As discussed in the previous posts an individual must file an income tax return for tax year 2015 depending upon filing status, gross income, and whether the individual could be claimed as a dependent on another’s tax return. Additional factors in determining the necessity to file include the individual’s unearned income, earned income, and gross income. The following are examples illustrating situations where an individual determined the necessity to file or not. Again, please note that whether an must file an income tax return for tax year 2015 is different from whether an individual should file an income tax return.
Example: Sol of Smithtown, NY is age 80 and his only source of income is social security. He lives with his daughter, Sandy, in her home, and she provides more than 50% of his support throughout the year, hence, she can claim him as a dependent. His total social security for tax year 2015 is $18,000.00. Must Sol file an income tax return?
Answer: NO. Although his income is over the $4,150.00 unearned income limit, only TAXABLE social security income is included in unearned income.
Example 2: Harry of Hauppauge, NY is age 75 and he lives with his son, Harold, in Harold’s home. Harold provides more than 50% of Harry’s support, so Harold can claim Harry as a dependent on his tax return. Harry has the following income during tax year 2015:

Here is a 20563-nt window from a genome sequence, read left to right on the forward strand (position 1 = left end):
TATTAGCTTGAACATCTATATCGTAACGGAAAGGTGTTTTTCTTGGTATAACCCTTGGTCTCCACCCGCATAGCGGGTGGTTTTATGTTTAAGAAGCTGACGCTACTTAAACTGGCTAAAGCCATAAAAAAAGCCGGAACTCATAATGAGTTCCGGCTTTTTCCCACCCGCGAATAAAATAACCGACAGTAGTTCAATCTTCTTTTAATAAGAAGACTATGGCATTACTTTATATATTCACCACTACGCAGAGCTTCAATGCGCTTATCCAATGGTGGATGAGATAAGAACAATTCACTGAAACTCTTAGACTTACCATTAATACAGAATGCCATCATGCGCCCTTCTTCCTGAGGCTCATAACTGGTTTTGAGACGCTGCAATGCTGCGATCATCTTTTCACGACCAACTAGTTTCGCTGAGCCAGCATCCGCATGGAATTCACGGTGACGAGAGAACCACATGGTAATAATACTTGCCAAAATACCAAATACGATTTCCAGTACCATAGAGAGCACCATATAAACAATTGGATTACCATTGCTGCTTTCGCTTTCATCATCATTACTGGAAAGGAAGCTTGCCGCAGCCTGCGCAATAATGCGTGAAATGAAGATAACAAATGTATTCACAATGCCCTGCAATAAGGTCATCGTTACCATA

- Social security $3,100.00
- Interest income $1,000.00
- Professional fees $9,300.00
Must Harry file an income tax return?
Answer: YES. Although his unearned income ($4,100.00) is below the $4,150.00 unearned income limit and his earned income ($9,300.00) is below the $9,400.00 earned income limit, his gross income ($13,400.00) is greater than $9,400.00 – the gross income threshold. Gross income is the total of your unearned and earned income.
For the above calculations, unearned income includes taxable interest, ordinary dividends, and capital gain distributions. It also includes unemployment compensation, taxable social security benefits, pensions, annuities, and distributions of unearned income from a trust. Earned income includes salaries, wages, tips, professional fees, and taxable scholarship and fellowship grants. Gross income is the total of your unearned and earned income. i
To be continued….
Aaron E. Futterman, CPA, Esq. is a partner in the law firm of Futterman & Lanza, LLP with offices in Smithtown, NY and clients throughout Suffolk, Nassau, Queens, Brooklyn, Bronx, Richmond, New York, Westchester and Rockland Counties. He concentrates his practice to Elder Law, Medicaid Planning, Medicaid Applications, Estate Planning, Probate, Estate Taxes, and Estate Administration.